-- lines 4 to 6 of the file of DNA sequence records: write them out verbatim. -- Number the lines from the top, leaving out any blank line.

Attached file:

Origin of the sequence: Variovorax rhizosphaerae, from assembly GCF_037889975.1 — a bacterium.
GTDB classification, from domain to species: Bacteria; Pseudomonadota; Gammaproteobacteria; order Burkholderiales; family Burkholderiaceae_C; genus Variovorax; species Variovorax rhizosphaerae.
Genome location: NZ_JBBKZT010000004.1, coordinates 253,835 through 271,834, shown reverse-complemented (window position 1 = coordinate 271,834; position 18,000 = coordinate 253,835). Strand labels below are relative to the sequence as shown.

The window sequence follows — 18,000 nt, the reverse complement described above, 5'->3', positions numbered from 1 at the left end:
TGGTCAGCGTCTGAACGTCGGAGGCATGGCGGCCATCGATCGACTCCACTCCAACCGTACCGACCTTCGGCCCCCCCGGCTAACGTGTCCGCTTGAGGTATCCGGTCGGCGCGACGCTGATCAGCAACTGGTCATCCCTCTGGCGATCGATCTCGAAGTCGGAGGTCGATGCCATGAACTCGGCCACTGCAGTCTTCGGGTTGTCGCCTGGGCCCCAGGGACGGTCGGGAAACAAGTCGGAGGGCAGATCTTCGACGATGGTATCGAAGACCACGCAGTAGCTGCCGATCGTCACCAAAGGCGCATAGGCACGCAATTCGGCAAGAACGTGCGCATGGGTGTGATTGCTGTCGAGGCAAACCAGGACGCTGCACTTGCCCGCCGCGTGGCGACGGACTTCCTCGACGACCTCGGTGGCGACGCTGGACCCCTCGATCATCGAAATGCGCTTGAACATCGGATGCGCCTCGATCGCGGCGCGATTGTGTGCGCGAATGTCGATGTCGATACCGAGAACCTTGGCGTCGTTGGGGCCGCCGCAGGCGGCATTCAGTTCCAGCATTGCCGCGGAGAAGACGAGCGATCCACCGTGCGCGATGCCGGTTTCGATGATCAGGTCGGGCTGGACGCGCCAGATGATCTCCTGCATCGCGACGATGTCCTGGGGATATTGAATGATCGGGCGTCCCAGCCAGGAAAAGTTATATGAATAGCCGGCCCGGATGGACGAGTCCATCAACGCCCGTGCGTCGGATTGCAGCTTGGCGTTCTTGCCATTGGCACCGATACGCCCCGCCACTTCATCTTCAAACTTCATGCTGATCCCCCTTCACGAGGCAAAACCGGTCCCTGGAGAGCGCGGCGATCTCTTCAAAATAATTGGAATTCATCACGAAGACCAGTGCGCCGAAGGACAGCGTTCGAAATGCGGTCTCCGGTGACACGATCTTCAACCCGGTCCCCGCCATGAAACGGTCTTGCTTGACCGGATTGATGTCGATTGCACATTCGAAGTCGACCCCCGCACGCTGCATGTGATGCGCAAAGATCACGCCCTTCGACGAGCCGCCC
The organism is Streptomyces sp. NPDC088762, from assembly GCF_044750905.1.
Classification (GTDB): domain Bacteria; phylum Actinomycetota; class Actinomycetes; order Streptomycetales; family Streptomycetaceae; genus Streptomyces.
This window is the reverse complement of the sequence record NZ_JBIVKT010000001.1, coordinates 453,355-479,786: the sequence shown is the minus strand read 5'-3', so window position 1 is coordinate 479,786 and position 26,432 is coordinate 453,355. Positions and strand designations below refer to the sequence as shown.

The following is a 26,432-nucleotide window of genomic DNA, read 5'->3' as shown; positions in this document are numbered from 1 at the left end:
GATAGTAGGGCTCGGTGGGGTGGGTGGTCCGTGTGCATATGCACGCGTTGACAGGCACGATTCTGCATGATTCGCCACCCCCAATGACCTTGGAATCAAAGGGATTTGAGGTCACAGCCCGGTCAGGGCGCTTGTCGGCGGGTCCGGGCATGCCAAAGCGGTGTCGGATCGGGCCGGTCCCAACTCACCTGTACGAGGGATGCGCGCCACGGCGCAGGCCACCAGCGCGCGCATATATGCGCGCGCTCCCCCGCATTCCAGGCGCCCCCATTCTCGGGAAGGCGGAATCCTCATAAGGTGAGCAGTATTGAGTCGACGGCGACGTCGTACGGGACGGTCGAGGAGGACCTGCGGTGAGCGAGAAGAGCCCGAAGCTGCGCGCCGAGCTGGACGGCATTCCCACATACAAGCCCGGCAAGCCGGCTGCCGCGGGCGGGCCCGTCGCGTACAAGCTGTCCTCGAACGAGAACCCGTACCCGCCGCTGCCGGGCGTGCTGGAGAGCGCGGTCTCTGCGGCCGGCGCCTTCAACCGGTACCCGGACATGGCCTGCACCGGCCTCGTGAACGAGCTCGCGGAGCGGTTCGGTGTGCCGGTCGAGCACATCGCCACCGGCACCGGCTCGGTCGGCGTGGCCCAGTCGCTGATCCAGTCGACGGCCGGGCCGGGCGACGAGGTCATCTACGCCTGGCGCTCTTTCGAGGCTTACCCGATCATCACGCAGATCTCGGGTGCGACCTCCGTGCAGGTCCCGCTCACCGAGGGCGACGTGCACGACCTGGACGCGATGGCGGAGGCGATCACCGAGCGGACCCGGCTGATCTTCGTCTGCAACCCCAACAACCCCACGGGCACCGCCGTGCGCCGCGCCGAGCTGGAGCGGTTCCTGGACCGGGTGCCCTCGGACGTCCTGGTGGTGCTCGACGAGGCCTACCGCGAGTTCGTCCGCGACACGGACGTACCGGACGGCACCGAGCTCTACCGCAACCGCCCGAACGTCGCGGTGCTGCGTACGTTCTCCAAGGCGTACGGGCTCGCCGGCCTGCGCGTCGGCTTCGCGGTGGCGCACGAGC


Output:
The window sequence follows — 18,000 nt, the reverse complement described above, 5'->3', positions numbered from 1 at the left end:
TGGTCAGCGTCTGAACGTCGGAGGCATGGCGGCCATCGATCGACTCCACTCCAACCGTACCGACCTTCGGCCCCCCCGGCTAACGTGTCCGCTTGAGGTATCCGGTCGGCGCGACGCTGATCAGCAACTGGTCATCCCTCTGGCGATCGATCTCGAAGTCGGAGGTCGATGCCATGAACTCGGCCACTGCAGTCTTCGGGTTGTCGCCTGGGCCCCAGGGACGGTCGGGAAACAAGTCGGAGGGCAGATCTTCGACGATGGTATCGAAGACCACGCAGTAGCTGCCGATCGTCACCAAAGGCGCATAGGCACGCAATTCGGCAAGAACGTGCGCATGGGTGTGATTGCTGTCGAGGCAAACCAGGACGCTGCACTTGCCCGCCGCGTGGCGACGGACTTCCTCGACGACCTCGGTGGCGACGCTGGACCCCTCGATCATCGAAATGCGCTTGAACATCGGATGCGCCTCGATCGCGGCGCGATTGTGTGCGCGAATGTCGATGTCGATACCGAGAACCTTGGCGTCGTTGGGGCCGCCGCAGGCGGCATTCAGTTCCAGCATTGCCGCGGAGAAGACGAGCGATCCACCGTGCGCGATGCCGGTTTCGATGATCAGGTCGGGCTGGACGCGCCAGATGATCTCCTGCATCGCGACGATGTCCTGGGGATATTGAATGATCGGGCGTCCCAGCCAGGAAAAGTTATATGAATAGCCGGCCCGGATGGACGAGTCCATCAACGCCCGTGCGTCGGATTGCAGCTTGGCGTTCTTGCCATTGGCACCGATACGCCCCGCCACTTCATCTTCAAACTTCATGCTGATCCCCCTTCACGAGGCAAAACCGGTCCCTGGAGAGCGCGGCGATCTCTTCAAAATAATTGGAATTCATCACGAAGACCAGTGCGCCGAAGGACAGCGTTCGAAATGCGGTCTCCGGTGACACGATCTTCAACCCGGTCCCCGCCATGAAACGGTCTTGCTTGACCGGATTGATGTCGATTGCACATTCGAAGTCGACCCCCGCACGCTGCATGTGATGCGCAAAGATCACGCCCTTCGACGAGCCGCCC
The organism is Streptomyces sp. NPDC088762, from assembly GCF_044750905.1.